- Create false impressions for our opponents and magnify their effects.
A few simple actions can reduce both the distortions of first impressions and their destructive effects.
Recognize your own limitations
Poker is a macho game, and self-confidence is essential for success. If you don’t have confidence in your judgment, you can’t win. Unfortunately, you may have too much confidence. You certainly don’t have as much training on analyzing people as psychiatrists, but the research clearly proves that even they are misled by first impressions and other psychological factors. If highly trained specialists should be cautious about relying on first impresisons, so should you.
Doyle Brunson took the opposite position: “Stick to your first impression. Have the courage of your convictions.” Since he is an immortal, and his advice supports what many people want to do, they have fallen into the trap of sticking to their first impression and ignoring any contradictory evidence. It makes them feel “macho,” and they may even look down at people who don’t have the “courage of their convictions.”
If I had Doyle’s “feel,” I would follow his advice, but I don’t, and you probably don’t either. You may think you do, but research clearly proves that most people overestimate their abilities. Unless you have extremely clear evidence that you’ve got great feel, don’t always trust it. Instead, keep you mind open and be willing to change it. Once you put someone on a hand or decide that he is a certain kind of player, you’ll overemphasize supporting evidence and minimize or ignore conflicting data.
Consider Many Possibilities
Instead of jumping to conclusions, David Sklansky suggested a different approach to reading hands, and the same general method applies to reading players:
Do not put undue emphasis on your opinion on your opponent’s hand. I know many players who put someone on a certain hand and play the rest of the hand assuming he has that hand. This is taking the method of reading hands too far… Instead you must put a player on a few different possible hands with varying degrees of probability for each of these hands.
Keep Your Mind Open
You may not want to consider other possibilities because doing so implies that your judgment is faulty. An essential step toward improving your reading skill is becoming open-minded enough to reconsider your position.
Do everything possible to make yourself receptive to later information. Regard you first impressions as just starting points and revise them as you get more information. Look especially for contradictory information, for actions that would not occur if your first impression was correct.
Test Your Hypothesis
The search for contradictory information is absolutely central to scientific research. Virtually all scientists are taught that a good theory is “testable.” If you can’t create conditions that would disprove a principle, it is not a scientifically acceptable theory. Theories are tested by deriving hypothesis, then creating conditions in which certain events should occur. If they do not occur, then the theory is wrong. You can use the same general method while playing poker.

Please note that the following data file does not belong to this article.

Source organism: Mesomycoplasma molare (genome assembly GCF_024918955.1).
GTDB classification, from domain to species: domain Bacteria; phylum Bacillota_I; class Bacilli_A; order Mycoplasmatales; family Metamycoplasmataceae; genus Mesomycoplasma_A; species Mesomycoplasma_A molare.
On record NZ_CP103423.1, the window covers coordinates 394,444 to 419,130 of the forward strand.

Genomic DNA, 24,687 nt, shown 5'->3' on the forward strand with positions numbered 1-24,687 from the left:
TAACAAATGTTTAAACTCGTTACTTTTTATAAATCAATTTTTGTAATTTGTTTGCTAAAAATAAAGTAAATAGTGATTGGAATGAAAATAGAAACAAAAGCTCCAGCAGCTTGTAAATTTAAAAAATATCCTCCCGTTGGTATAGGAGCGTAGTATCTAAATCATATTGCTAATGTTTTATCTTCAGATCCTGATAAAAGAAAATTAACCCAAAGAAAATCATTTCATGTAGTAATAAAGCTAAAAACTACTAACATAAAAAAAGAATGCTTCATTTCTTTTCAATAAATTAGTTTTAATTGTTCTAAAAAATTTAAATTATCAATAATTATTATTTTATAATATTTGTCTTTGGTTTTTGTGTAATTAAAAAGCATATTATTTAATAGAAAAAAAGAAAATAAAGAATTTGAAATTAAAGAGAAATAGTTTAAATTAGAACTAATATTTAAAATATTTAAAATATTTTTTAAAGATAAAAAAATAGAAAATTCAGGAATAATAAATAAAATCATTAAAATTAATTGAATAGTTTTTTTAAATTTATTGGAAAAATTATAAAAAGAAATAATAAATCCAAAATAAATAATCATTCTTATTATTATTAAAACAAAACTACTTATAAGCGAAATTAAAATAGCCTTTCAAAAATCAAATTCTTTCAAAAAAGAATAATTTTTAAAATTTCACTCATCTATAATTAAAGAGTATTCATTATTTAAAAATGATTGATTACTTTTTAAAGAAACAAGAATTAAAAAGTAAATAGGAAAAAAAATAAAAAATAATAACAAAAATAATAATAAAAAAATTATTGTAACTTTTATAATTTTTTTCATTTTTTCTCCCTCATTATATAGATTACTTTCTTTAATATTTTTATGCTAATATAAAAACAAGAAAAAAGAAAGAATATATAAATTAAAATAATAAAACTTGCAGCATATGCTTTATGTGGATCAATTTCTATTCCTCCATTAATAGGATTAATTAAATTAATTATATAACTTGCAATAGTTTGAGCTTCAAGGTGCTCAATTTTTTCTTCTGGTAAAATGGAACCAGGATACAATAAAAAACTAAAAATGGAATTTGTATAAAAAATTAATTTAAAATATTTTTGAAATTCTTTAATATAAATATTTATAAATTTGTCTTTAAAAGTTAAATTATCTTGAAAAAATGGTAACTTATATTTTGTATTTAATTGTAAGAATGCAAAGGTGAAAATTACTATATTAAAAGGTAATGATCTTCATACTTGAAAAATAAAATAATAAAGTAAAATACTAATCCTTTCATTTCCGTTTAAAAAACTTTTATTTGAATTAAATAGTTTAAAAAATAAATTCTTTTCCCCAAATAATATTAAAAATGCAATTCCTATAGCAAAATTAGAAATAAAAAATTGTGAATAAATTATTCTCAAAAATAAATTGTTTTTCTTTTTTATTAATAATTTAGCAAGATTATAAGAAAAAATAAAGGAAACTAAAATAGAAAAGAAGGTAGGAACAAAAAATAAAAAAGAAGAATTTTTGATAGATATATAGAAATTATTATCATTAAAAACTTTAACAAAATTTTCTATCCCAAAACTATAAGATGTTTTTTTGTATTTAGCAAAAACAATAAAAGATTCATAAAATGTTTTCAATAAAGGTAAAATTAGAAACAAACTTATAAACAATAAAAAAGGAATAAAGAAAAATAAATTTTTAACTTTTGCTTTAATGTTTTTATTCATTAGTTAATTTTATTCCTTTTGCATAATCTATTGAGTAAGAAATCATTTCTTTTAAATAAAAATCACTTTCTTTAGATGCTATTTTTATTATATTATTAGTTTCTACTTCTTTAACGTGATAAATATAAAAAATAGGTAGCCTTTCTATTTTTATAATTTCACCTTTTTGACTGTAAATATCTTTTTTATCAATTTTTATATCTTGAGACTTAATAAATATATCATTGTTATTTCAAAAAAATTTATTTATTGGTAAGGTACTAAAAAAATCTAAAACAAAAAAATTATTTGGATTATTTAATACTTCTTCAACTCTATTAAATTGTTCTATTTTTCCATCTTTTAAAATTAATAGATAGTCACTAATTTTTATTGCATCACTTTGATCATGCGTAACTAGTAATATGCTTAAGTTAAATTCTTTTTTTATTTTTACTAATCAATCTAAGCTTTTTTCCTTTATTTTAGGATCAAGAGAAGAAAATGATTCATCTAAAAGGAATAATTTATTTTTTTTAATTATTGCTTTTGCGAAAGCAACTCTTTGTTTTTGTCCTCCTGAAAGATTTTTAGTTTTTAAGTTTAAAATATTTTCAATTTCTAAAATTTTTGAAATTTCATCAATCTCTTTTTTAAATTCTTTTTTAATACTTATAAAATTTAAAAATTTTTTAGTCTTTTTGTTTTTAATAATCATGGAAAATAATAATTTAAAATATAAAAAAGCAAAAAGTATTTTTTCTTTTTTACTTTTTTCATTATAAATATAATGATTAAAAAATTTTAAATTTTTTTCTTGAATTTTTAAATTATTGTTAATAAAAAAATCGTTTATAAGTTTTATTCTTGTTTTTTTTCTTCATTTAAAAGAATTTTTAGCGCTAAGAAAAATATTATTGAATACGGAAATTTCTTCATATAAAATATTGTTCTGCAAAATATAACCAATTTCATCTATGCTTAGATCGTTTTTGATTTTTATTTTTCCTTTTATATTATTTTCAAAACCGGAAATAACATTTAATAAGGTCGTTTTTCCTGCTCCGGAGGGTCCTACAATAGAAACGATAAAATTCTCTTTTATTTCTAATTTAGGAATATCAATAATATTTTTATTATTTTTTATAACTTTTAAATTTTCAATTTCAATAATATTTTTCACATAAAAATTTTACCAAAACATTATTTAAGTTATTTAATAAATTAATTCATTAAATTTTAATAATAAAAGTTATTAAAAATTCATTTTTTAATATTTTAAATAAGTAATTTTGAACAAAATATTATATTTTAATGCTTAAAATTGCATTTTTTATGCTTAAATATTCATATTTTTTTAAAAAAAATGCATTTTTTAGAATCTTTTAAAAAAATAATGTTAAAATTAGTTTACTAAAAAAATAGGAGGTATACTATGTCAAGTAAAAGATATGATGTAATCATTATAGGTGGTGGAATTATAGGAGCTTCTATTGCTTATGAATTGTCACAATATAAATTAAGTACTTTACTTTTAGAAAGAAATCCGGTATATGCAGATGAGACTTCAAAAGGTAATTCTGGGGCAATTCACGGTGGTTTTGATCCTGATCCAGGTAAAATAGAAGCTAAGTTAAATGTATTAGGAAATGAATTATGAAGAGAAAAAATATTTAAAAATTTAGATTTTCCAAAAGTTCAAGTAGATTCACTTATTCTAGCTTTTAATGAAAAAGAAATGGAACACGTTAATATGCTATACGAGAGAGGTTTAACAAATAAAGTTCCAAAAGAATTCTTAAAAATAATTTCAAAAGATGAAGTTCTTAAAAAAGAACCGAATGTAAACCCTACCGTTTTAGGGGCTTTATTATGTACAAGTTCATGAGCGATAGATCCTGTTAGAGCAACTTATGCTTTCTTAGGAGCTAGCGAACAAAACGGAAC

Make predictions (hypotheses) based on your read. Then check, bet, or raise to see how your opponent reacts. If he does not react the way you expected, your reading could be wrong. Your opponent may have different cards or be a different kind of player than you thought.
Look For Patterns
Of course, incorrect prediction does not mean much because so many factors can affect someone’s reaction. However, if you consistently test your hypotheses, you should see a pattern. Your mistakes will tend to be in certain directions, and those directions could say a lot about you.
For example, when confronted by identical information, optimists usually see what they hope to see, while pessimists see what they fear. One player, Dave, raised this issue in a whimsical, but insightful, post on an Internet forum. “Let’s say you raise preflop. Most fish… put… you on A-K. However, they are willing to reevaluate their opinion based on the flop. If the flop is 5-6-T, they continue to assume you have AK. If the flop is 7-T-K, they … change their read to AQ. If the flop is A-T-6 and they have an ace, they change their read from A-K to K-K. That is, they change their read to whatever gives them an excuse to keep playing and hoping.
In a reply to Dave, another player, Richie, pointed out that weak-tight playter have the opposite reaction. They are so fearful that they put you on whatever hand gives them the best excuse to fold. He wrote, “The Fish hope you have a certain hand. The Weak-tight fear you have a certain hand.”
You must guard against undue optimism, pessimism, and all other distorting emotions. Do whatever it takes to see what is really there, not what you expect, hope, or fear.
Recognizing a pattern is just one step toward reducing these distortions. The critical question is: Why were you wrong? You may not be a hopeful fish or a fearful weak-tight player, but you certainly have biases. How can I be so sure? Because everyone has them. A critical step toward reducing their effects is learning what they are.
Everybody’s thinking–yours, mine, Freud’s, and the world’s greatest poker players–is distorted by first impressions and other biases. These distortions are so central to our nature that nobody can completely escape their effects. To minimize them, we must resist the temptation to jump to conclusions, keep our minds open, and understand and adjust to our own biases.